Red wine is wine made predominantly from red grape varieties which has been fermented to dryness, meaning it has little or no residual sugar in the bottled wine.
Like other dry wines in general, all the sugar in the grapes have been fermented completely to alcohol. Most red wines are dry, with the exception being some dessert styles of red wine such as Port.
Most red table wines, such as Cabernet Sauvignon, Merlot, Zinfandel, Pinot Noir, Syrah and wines from these grapes such as Bordeaux and Burgundy, are completely dry.
Red table wine can vary from light fruity wines to rich, full-bodied wines and everything in between. The particular style is a function of the wine growing region, the grapes used, the winemaking style and other factors.
Calling a wine dry simply means it has little or no sugar in it. However, tannins, naturally occurring compounds in grapes which are common in red wines and contribute to the structure and texture of the wine, are often described as drying or making the mouth feel dry.
Most typical red table wines are dry. They vary considerably. Whereas a good young Beaujolais from France may be light-bodied, fresh and fruity, a great, young Bordeaux (made mostly from blends of Cabernet Sauvignon, Merlot, Cabernet Franc and other grapes) can be quite large-scaled with big rich, deep, dark flavors and considerable tannin.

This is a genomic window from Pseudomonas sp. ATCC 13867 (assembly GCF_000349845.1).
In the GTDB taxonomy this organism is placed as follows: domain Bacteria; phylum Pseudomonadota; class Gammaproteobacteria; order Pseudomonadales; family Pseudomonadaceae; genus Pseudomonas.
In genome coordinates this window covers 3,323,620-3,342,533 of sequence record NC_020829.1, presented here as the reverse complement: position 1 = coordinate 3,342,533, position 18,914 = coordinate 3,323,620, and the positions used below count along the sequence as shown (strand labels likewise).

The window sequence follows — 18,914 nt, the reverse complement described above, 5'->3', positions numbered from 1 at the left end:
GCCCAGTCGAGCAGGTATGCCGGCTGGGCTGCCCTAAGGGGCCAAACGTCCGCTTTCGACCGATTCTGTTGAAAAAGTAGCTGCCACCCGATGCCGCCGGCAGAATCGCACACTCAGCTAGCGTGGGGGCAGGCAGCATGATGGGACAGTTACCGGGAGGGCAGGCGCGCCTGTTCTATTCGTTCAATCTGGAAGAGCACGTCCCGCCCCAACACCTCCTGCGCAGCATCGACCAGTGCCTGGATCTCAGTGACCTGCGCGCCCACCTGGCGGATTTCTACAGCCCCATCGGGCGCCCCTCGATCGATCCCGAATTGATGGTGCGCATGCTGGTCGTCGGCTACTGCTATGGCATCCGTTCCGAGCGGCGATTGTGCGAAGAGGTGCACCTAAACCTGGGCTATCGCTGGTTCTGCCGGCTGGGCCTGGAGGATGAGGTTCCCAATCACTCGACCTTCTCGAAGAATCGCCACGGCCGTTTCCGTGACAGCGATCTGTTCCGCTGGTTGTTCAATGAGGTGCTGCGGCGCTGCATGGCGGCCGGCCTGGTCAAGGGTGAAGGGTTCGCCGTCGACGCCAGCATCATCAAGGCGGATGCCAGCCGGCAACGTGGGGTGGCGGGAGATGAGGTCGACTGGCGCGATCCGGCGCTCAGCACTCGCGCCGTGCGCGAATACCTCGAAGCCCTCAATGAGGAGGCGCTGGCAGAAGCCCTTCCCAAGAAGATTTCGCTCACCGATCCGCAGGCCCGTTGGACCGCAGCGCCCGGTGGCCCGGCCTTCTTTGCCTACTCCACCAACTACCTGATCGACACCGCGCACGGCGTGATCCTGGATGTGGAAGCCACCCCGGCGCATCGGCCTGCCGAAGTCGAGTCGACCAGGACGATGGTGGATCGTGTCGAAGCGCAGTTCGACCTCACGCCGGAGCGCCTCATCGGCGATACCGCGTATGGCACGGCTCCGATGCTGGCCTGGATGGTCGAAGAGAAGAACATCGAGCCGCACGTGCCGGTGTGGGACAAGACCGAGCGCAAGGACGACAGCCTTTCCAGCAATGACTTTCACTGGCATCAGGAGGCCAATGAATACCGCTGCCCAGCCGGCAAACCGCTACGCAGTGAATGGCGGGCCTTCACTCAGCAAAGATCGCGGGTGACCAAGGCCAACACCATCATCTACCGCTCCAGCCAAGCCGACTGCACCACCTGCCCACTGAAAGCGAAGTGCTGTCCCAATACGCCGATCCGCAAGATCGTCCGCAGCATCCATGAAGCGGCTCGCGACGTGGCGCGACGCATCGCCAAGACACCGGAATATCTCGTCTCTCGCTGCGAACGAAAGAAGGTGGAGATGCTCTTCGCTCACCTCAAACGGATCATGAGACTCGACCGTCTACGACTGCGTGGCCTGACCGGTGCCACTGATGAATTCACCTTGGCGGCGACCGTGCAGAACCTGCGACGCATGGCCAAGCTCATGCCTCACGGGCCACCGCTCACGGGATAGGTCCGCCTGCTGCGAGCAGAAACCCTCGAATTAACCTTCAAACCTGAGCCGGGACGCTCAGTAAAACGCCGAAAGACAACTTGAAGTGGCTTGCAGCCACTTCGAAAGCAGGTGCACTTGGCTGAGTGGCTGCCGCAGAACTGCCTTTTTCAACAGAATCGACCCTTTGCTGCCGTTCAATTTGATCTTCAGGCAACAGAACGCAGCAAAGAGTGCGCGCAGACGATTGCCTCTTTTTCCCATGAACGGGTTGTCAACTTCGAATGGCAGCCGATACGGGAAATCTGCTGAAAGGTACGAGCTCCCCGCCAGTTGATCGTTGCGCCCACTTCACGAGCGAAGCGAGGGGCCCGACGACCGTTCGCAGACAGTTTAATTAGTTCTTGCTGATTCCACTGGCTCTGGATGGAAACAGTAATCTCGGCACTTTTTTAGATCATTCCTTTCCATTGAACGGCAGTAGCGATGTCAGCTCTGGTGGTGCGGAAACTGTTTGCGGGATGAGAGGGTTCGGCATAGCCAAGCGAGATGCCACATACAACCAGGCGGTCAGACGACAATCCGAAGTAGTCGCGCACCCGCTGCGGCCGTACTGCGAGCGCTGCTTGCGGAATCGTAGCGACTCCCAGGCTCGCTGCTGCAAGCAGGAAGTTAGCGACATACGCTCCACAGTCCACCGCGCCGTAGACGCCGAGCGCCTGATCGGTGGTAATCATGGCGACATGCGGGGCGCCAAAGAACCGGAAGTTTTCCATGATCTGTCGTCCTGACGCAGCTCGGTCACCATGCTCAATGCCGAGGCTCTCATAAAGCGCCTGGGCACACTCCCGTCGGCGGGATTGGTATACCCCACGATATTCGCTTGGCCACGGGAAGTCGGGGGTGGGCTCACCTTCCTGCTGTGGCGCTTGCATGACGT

Somewhere in the middle, Pinot Noir based wines such as red Burgundies are generally less tannic and muscular than Bordeaux with a silkier texture, finer tannins and higher acidity and brightness. There is a whole world of dry red wine out there with various styles and flavors so it is hard to generalize.
Also, in addition to the effect of tannins, dry wines can vary in how dry they seem even if they have essentially zero residual sugar.
Dry red wines are often very good with food if you pair them wisely.